Nutrients And ADHD

The parents who end up in my office and my programs just want their kids to feel better and function their best.

They are looking to get beyond diagnosis and figure out why their kids are having emotional outbursts, aggressive reactions to seemingly small triggers, are harming themselves and those around them, are hyperactive, are disruptive, are anxious, can’t focus.

They don’t want bandaids; they want root cause resolution.

I help these parents shift their kids’ behaviours by keeping them focused on improving the overall health of the body.

As we work together they come to understand that various health markers around the body – some of which seem to have nothing to do with the brain – actually contribute significantly to how their child feels and functions.

I call these biological stressors, and they are too often missed by parents, doctors and therapists.

A growing body of research exists to help us understand some of the biological stressors that influence behaviour. We know that hypersensitivities to food can look like ADHD in some kids. We know that behaviour often improves in celiacs who eliminate gluten. We know that the microbes in the gut can cause a child to act hyperactive, depressed, anxious and aggressive. We know that blood sugar instability can cause moodiness and hyperactivity. We know that poor quality sleep can influence a child’s impulsivity and focus.

And that’s just the tip of the iceberg.

We also know that children with diagnoses like ADHD and autism often share some common nutritional deficiencies. When corrected, behaviours like aggression, self harm and anxiety often improve.

The first fully blind randomized study to investigate efficacy and safety of micronutrients in children with ADHD was just published in the Journal of Child Psychology and Psychiatry in October, 2017.

While lots of studies already exist showing a connection between what we eat and how we feel (see some of them in the references section below), these researchers have added to our understanding that addressing nutritional deficiencies in particular can improve a child’s behaviour – this time using the gold standard “double blind placebo” study design.

The study involved 93 non-medicated children, aged 7-12, with diagnosed ADHD who were followed for 10 weeks. One group was given a vitamin-mineral supplement that included 13 vitamins, 17 minerals, and four amino acids at doses likely to be sufficient to elicit a response without causing adverse effects. The other group was given a placebo.

Clinicians, teachers and parents reported significant improvement in emotional regulation, aggression and general functioning among the treatment group compared to the placebo group. There were no adverse side effects reported.

This is an observational study, so it is not without potential flaws, but it adds to a growing body of research suggesting that nutrition and behaviour are linked and that improving nutritional density of the diet using food and supplements can be a safe and valid part of treatment.  

This is what I also see in my nutrition practice.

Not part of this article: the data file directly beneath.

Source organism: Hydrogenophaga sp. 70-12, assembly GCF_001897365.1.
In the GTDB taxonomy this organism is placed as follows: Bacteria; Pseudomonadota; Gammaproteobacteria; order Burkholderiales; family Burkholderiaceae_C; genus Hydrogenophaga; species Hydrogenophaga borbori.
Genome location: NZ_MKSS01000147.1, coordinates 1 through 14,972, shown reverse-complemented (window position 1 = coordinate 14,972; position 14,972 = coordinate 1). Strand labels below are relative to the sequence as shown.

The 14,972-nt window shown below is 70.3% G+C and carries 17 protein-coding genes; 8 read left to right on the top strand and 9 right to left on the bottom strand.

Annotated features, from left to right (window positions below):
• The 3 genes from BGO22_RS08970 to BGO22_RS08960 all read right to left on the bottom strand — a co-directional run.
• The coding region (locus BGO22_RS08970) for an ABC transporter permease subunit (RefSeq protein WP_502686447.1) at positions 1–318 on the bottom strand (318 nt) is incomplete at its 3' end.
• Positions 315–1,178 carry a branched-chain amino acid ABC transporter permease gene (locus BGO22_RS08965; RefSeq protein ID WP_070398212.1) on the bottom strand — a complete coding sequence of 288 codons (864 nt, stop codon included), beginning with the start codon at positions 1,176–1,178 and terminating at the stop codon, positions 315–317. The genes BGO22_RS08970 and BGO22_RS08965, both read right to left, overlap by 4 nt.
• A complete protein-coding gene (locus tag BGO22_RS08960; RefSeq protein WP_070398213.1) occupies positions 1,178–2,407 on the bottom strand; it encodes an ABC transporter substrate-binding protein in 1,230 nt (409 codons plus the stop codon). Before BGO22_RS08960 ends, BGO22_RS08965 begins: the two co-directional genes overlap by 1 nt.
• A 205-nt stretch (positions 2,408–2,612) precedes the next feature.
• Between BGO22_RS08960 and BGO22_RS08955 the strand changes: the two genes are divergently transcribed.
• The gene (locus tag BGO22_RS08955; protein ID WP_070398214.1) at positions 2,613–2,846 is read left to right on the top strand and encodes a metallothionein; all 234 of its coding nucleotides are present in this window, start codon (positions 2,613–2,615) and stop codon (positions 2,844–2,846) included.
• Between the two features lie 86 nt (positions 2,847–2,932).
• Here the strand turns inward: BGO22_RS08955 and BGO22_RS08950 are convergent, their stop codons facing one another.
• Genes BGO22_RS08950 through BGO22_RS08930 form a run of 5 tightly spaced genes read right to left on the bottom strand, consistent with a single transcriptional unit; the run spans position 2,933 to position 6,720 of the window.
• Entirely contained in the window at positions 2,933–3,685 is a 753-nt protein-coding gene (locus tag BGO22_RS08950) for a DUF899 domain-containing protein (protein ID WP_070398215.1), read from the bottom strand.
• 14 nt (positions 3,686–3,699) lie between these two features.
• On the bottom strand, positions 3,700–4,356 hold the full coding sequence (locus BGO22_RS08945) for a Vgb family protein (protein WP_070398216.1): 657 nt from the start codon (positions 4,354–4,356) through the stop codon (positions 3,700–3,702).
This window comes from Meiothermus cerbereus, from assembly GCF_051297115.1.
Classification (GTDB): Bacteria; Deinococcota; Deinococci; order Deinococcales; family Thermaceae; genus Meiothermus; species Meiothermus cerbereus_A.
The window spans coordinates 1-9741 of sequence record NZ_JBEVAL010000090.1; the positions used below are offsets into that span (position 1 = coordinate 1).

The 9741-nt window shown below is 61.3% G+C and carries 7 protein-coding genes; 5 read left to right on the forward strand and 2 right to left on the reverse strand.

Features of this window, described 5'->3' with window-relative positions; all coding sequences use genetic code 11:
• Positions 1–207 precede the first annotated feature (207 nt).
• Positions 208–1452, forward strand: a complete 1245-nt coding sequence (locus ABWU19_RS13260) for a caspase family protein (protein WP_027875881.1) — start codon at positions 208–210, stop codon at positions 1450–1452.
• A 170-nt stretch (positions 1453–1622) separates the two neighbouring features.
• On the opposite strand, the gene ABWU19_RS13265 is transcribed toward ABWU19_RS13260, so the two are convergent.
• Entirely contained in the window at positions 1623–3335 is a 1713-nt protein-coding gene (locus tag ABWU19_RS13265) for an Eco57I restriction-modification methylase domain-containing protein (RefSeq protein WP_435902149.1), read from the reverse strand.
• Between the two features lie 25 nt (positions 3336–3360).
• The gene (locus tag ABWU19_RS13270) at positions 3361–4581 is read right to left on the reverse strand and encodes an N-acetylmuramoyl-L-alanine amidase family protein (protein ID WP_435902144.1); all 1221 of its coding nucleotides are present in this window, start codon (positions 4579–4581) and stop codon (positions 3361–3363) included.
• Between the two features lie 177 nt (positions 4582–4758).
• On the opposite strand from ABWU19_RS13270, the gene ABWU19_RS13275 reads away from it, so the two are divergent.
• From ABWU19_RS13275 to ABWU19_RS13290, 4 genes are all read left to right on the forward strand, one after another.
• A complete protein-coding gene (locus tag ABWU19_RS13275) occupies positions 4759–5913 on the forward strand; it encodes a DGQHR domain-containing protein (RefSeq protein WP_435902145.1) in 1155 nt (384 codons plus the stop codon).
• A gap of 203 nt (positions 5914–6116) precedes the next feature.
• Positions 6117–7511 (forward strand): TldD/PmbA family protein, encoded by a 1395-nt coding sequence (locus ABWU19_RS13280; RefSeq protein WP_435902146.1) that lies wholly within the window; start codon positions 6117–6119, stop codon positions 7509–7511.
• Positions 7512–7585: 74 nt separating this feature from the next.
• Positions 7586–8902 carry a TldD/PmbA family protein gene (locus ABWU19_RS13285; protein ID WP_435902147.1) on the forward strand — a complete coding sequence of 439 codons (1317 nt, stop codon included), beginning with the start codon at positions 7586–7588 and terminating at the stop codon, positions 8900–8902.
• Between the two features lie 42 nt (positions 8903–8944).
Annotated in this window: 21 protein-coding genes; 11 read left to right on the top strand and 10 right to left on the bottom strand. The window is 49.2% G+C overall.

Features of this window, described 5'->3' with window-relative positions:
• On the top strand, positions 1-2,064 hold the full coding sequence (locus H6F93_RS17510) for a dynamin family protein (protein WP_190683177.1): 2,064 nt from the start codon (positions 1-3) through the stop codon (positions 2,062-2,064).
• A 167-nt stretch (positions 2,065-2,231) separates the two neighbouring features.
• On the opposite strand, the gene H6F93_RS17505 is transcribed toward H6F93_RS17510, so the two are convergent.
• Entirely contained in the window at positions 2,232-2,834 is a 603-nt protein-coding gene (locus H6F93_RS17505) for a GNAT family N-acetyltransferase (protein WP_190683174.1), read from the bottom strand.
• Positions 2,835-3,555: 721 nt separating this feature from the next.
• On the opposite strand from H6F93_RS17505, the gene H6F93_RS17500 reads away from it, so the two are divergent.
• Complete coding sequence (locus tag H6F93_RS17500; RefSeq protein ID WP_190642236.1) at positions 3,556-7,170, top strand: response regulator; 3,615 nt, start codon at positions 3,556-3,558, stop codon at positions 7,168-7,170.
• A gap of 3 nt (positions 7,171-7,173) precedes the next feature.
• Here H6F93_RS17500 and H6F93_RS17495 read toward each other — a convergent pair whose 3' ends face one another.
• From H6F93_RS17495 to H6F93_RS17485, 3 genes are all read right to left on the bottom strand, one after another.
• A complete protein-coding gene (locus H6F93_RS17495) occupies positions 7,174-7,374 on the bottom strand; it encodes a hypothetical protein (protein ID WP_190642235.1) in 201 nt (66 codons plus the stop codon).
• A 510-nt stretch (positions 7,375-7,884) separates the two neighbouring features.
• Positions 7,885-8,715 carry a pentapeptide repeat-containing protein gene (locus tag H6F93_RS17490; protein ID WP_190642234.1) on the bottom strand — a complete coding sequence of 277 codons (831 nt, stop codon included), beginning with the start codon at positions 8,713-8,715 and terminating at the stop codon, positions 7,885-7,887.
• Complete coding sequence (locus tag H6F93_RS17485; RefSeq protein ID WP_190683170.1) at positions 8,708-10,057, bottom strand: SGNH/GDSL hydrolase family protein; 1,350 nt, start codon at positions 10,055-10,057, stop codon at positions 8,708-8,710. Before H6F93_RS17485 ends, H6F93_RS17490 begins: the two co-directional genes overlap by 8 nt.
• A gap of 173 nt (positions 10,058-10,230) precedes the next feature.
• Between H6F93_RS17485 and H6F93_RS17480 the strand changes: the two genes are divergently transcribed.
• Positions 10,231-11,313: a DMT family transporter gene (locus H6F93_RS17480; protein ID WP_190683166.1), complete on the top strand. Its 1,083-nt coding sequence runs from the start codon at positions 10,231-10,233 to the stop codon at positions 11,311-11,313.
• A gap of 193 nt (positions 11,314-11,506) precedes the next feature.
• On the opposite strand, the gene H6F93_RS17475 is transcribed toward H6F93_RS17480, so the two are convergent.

Good nutrition matters. Our kids are under a great deal of stress – social, environmental and biological – and they need premium fuel.

Feeding your child is not easy. I get it. It takes time, money and energy. It’s especially tricky if your have a picky eater – a behaviour that often goes hand in hand with the other troubling ones I listed above.

But food matters, and finding strategies to feed your family is well worth the effort if you want to resolve the troubling symptoms you’re seeing.

To help parents with this I developed a straightforward framework I call, “Raising Resilience”. It focuses parents in on actionable strategies that follow 2 prongs – “cleaning up” and “building”.

When we raise resilience we address biological stressors that influence behaviour. And by doing that we help our kids feel better, function better and be healthier.

To learn more about how to feed your kids to improve their ability to self regulate, focus, calm down, be less anxious, learn better and feel better come to my upcoming webinar.


 

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References:

Rucklidge JJ et al (2017). Vitamin-mineral treatment improves aggression and emotional regulation in children with ADHD: a fully blinded, randomized, placebo-controlled trial. https://www.ncbi.nlm.nih.gov/pubmed/28967099  

Nutrition and autism https://www.ncbi.nlm.nih.gov/pubmed/22151477

Nutrition and autism: https://www.ncbi.nlm.nih.gov/pmc/articles/PMC2875953/

Nutrients and ADHD https://www.ncbi.nlm.nih.gov/pubmed/19344299

Nutrients and Bipolar disorder https://www.ncbi.nlm.nih.gov/pubmed/20875144

Nutrition and violent, antisocial behaviour https://www.ncbi.nlm.nih.gov/pmc/articles/PMC4817227/

Nutrition and depression https://bmcmedicine.biomedcentral.com/articles/10.1186/s12916-017-0791-y

Nutritional deficiencies and ADHD https://www.ncbi.nlm.nih.gov/pmc/articles/PMC5153567/

Biological stressors as contributors to mental health conditions http://www.mentalhealthexcellence.org/wp-content/uploads/2015/02/2015_SagePub_Clinical-Psychological-Science_B-Kaplan_Nutritional-Mental-Health.pdf

Celiac disease and behaviour https://bmcpediatr.biomedcentral.com/articles/10.1186/1471-2431-11-46

Blood sugar and behaviour https://www.ncbi.nlm.nih.gov/pubmed/21904085

Food sensitivities and ADHD http://onlinelibrary.wiley.com/doi/10.1111/j.1399-3038.2008.00749.x/full

Sleep and ADHD https://www.washingtonpost.com/news/to-your-health/wp/2017/09/22/could-adhd-be-a-type-of-sleep-disorder-that-would-fundamentally-change-how-we-treat-it/?utm_term=.133da3d8835e

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